tetany, and seizure [5]. It is, therefore, important to
authors of this study [3] felt that this was due to the
elicit the presence of the early symptoms from the
methods by which these instruments determine the
donor so that interventions can occur prior to the
anticoagulant infusion rate.
more severe symptoms. Hypotension may also be
seen with citrate reactions [9] and may be due to the
CITRATE TOXICITY depressed myocardial function as well as to vascular
smooth muscle relaxation [10].
Hypocalcemia In addition to the symptoms described above,
Citrate is used as the primary anticoagulant in prolongation of the QT interval on electrocardiogram
donor apheresis procedures. The anticoagulant effect and fatal arrhythmia have been reported [5,11].
of citrate results from its ability to chelate calcium Laspina et al. reported prolongation of the QT
ions resulting in the calcium ions being unavailable to interval in 76 platelet donors examined during col-
participate in biological reactions such as the coagu- lection procedures [11]. While no adverse events oc-
lation cascade. Within the apheresis instrument, curred, the authors recommended that apheresis
plasma citrate concentrations reach 15 to 24 mmol/L, donors should be screened for a family history of long
lowering the calcium ion concentration below 0.2 to QT syndrome or sudden cardiac death in order to
0.3 mmol/L, the level necessary for clotting to occur avoid those donors who many have inherited this
[5]. This level of anticoagulation requires the infusion disorder and be at risk for fatal arrhythmia [11].
of approximately 500 mL of ACD-A solution and it Factors that have been found to influence the rate
would be expected that the infusion of this volume of of citrate reactions in donor and therapeutic apheresis
134 Winters

include alkalosis due to hyperventilation [5], the type [15]. In a comparison with a continuous infusion of
of anticoagulant solution used with ACD-A having calcium gluconate, prophylactically at the start of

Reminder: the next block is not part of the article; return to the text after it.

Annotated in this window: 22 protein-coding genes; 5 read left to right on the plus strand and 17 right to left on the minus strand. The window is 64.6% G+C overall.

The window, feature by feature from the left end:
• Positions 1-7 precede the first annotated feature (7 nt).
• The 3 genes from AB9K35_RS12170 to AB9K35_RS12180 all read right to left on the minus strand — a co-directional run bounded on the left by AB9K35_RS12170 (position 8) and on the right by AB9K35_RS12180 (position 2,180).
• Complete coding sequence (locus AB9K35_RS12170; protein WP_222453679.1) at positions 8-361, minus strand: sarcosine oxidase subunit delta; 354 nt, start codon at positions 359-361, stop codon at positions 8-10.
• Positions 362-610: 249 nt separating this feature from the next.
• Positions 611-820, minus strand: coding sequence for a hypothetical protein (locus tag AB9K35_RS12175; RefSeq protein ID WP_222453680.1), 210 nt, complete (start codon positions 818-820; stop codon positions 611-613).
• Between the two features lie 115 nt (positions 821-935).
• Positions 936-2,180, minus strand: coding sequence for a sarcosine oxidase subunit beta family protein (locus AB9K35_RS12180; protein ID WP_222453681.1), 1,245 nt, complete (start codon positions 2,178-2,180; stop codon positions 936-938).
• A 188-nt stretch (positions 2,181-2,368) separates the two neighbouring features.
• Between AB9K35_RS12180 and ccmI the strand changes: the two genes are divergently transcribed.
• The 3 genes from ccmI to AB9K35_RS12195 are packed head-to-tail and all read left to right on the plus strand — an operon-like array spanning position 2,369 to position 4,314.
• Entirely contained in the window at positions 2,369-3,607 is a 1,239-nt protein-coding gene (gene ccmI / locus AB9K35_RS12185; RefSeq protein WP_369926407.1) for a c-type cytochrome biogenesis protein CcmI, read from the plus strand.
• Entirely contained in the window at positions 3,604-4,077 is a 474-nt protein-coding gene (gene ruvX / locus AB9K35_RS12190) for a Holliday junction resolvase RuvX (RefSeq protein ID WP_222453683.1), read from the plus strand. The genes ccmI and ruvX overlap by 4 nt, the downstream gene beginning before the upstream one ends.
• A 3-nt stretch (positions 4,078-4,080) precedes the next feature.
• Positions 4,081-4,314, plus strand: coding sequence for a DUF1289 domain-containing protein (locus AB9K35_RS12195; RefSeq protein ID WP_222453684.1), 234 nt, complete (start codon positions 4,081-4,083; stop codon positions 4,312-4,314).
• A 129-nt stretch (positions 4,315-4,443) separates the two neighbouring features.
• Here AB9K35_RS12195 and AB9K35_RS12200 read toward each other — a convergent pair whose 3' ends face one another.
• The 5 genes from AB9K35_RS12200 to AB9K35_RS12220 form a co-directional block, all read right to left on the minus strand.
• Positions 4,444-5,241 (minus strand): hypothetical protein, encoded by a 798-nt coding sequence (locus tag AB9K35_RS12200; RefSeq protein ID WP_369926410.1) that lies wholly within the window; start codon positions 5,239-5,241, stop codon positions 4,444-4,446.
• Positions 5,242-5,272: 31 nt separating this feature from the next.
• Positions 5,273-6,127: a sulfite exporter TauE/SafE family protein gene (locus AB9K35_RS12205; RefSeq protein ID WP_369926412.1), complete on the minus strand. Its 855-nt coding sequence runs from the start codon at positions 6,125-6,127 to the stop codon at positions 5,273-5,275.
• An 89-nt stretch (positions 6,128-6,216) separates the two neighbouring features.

more reactions than ACD-B [12], the rate of infusion HPC collection, or at the time of symptom develop-
of the anticoagulant solution [5], the amount of cit- ment, continuous infusion maintained higher calcium
rate infused [5], and the donor’s serum albumin level levels with insignificant changes seen in the other two
prior to the start of the collection procedure [8]. It has modes of administration [16].
also been reported that intermittent flow hemapher- Continuous infusion should not be necessary in
esis procedures tend to have a greater frequency of normal apheresis donation. When IV supplementa-
citrate reactions, as there is a higher rate of citrate tion is necessary, such as in severe reactions, the usual
infusion when the separation chamber is emptied, as dose of intravenous calcium is 10 ml of 10% calcium
compared to continuous apheresis procedures. gluconate IV infused over 10 to 15 minutes. Too rapid
The method by which an instrument calculates the of an infusion can result in hypotension and is to be
dose of anticoagulant also influences the rate of avoided [17].
reactions among certain donor subgroups [3]. The
COBE Spectra bases its rate of infusion on the do-
nor’s blood volume that is calculated by the instru- Hypomagnesemia
ment based upon donor height, weight, and gender.
Magnesium, just as calcium, is a divalent cation
This calculation may overestimate the blood volume
and, as a result, is also bound by citrate. Magnesium
in females and obese individuals, resulting in a rela-
is second in concentration only to calcium among
tive overdose of citrate in these donor populations [3].
divalent cations in the blood and is involved in a
The Fenwal CS3000 determines the dose of antico-
number of physiologic processes. Infusion of citrate
agulant based upon the blood draw rate. As a result,
in the setting of plateletpheresis has been found to
females with low body weights could receive a relative
decrease ionized magnesium by 30 to 40% [7,18].